The Smithsonian Institution (never, properly, Institute) is a place of superlatives. Collectively, it is the most heavily visited museum in the country, with more than 30 million visitors in 2012. Visitors to the most popular destination, the Air and Space Museum, inside which Lindbergh’s plane hangs from the ceiling, numbered more than 8 million in that year. That makes Air and Space the single most visited museum in North America, and though it sometimes vies with another Smithsonian branch, the Museum of Natural History, for that top honor, both usually stand within the top ten most visited museums anywhere in the world, their numbers not far behind the longtime winner, the Louvre in Paris.

The Smithsonian has a curious history to match those superlatives. Its origins lie in an unexpected bequest on the part of an English naturalist, James Smithson, who died in 1829. With no children of his own, and with no prior indication that he was going to do so, he gave the entirety of his estate—a sum amounting to about $500,000 today—to the United States of America, “to found at Washington, under the name of the Smithsonian Institution, an establishment for the increase and diffusion of knowledge.” It took 17 years to organize that establishment, but James Polk finally authorized the legislation that formally brought the Smithsonian into being it in 1846. (Smithson’s tomb, incidentally, is itself one of the exhibits on display.)

Those private origins have bearing on the Smithsonian today. The federal government funds the Smithsonian, but only partially: Its appropriation in 2013 was $775 million, and in 2014 it was $805 million—about 5 percent less than the amount requested of Congress. Admission to the Smithsonian is free, but a combination of commercial enterprises (including a magazine and cable network) and private donations brings in about a third again as much money. The Smithsonian typically returns a small surplus, with its reported earnings in 2013 about $1.3 billion.

This operational blend of private and public sources of funding is of long standing, reflecting the Smithsonian’s historic status as an “independent establishment in the executive branch,” as it is referred to in the Federal Property and Administrative Services Act of 1988. In practice, however, the Smithsonian is a charitable trust that operates more or less independently of the three branches of government, causing Supreme Court Chief Justice William Howard Taft to deem it “a private institution under the guardianship of the government.” Wise lawyers and jurists have despaired of placing the Smithsonian more precisely within the web of departments and agencies within the government, and though the Smithsonian is widely considered a federal agency, it is not entirely subject to the regulations governing federal property under the terms of that Act.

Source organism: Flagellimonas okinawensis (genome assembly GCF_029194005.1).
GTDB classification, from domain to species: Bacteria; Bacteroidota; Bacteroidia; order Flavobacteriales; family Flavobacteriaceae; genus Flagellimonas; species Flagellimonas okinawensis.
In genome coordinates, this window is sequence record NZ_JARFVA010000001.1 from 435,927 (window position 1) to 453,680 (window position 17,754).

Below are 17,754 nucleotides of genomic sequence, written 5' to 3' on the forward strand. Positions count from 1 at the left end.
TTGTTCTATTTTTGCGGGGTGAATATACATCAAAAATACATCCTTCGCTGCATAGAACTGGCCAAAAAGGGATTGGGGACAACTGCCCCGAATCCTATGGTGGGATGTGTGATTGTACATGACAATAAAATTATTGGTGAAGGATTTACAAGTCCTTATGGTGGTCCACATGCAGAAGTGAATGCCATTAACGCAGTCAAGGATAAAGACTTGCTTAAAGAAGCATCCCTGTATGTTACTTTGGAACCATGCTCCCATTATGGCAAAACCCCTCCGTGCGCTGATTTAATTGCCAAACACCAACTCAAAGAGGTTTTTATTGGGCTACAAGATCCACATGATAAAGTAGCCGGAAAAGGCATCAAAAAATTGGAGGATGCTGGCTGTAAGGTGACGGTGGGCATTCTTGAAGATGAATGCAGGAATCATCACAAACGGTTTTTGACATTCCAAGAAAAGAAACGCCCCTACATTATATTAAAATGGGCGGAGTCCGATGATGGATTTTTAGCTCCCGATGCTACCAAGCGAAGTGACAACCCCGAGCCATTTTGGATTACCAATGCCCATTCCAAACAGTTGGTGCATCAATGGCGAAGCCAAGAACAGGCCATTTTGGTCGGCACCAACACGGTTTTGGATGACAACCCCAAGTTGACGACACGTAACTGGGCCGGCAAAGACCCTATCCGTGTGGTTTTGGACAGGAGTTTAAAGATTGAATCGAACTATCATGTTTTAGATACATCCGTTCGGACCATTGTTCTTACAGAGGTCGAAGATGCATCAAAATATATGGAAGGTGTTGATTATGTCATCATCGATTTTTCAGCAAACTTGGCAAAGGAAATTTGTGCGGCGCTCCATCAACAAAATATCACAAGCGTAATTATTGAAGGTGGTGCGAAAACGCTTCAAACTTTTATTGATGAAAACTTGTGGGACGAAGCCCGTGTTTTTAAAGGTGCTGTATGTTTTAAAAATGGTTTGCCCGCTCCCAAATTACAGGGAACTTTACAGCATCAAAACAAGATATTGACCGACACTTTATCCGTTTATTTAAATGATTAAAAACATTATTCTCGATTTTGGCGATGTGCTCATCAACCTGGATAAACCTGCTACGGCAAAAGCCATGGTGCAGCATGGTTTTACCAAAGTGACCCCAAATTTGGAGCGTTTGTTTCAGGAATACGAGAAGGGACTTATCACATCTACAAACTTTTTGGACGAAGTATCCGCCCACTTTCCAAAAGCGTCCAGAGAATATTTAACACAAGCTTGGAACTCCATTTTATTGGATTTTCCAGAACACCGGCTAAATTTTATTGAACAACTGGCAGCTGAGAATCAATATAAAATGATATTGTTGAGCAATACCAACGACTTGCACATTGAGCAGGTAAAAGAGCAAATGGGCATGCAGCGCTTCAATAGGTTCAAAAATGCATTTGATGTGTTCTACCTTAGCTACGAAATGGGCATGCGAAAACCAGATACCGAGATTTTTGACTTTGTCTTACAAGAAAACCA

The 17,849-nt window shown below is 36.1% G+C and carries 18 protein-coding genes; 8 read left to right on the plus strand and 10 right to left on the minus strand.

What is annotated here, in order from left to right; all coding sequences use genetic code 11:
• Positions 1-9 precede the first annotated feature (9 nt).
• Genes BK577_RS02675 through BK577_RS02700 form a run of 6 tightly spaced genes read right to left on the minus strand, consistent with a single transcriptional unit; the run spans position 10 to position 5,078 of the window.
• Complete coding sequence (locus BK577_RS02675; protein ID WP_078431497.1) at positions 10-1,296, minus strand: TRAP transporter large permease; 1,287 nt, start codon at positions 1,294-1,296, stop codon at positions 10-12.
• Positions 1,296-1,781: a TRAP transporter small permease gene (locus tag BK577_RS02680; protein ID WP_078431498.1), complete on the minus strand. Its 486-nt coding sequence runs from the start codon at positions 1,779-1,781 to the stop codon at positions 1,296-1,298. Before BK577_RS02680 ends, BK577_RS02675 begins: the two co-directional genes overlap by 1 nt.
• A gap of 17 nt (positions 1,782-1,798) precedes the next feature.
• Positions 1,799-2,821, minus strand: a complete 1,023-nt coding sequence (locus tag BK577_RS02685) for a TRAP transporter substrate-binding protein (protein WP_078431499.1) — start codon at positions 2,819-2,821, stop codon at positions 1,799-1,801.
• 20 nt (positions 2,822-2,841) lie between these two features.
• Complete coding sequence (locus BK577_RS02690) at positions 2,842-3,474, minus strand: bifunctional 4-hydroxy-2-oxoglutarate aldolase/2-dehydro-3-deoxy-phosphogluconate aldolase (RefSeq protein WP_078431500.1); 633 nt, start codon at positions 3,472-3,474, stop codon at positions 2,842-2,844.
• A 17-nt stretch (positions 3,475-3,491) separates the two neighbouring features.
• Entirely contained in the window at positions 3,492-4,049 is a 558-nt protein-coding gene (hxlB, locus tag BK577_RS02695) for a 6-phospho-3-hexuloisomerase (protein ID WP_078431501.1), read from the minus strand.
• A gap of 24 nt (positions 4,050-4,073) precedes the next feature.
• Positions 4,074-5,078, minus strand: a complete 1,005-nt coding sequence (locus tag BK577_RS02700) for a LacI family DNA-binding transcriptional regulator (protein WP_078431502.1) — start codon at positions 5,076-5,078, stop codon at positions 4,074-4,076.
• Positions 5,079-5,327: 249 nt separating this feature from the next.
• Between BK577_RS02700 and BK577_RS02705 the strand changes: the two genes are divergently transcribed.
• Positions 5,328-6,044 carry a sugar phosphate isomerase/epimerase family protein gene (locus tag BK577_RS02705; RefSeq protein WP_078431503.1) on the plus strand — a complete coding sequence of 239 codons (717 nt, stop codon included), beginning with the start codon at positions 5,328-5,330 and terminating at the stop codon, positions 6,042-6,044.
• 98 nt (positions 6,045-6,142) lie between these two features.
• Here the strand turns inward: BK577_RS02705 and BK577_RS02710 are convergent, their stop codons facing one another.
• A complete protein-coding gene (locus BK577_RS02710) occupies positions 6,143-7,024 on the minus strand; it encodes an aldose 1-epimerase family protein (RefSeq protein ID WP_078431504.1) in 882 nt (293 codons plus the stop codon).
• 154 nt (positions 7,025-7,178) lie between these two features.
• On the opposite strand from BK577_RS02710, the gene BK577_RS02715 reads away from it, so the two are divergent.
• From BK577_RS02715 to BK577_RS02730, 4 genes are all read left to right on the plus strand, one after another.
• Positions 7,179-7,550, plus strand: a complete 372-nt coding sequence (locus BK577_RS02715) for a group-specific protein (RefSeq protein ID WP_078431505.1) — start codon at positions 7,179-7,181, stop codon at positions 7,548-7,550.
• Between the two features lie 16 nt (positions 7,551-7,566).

To be sure, it works closely with the General Services Administration in matters such as procuring physical plant improvements, building new structures and renovating existing ones, and the like. “We have to assume that we’re operating according to federal guidelines in things like awarding contracts to the lowest bidder,” remarks one Smithsonian official. “But then there are all sorts of variations in how we do things that come about precisely because we’re a trust. It really depends on what we’re doing, what we’re spending money on, and how much we’re spending. Getting clarity on this just isn’t easy, and it never has been.”

If clarity isn’t easy to attain, there’s much to administer: The Smithsonian employs more than 6,750 full-time workers, occupies at least 2.7 million square feet of space (the precise figure varies depending on whom you ask) in dozens of buildings, and generates annual revenues that would make many a corporation happy. Plus, it’s open every day but Christmas, so that there’s always something going on at the Smithsonian—a constant hub of activity, all devoted to that increase and diffusion of knowledge of which Mr. Smithson spoke.

The Smithsonian "castle" building was designed by the famed architect James Renwick and completed in 1855. Today it houses the Institution's administrative offices and the Smithsonian Information Center. Located inside the north entrance is the crypt of James Smithson.

The Smithsonian Institution “Castle” Building was the first Smithsonian building, designed by James Renwick and completed in 1855. Today it houses the Institution’s administrative offices and the Smithsonian Information Center. Located inside the north entrance is the crypt of James Smithson.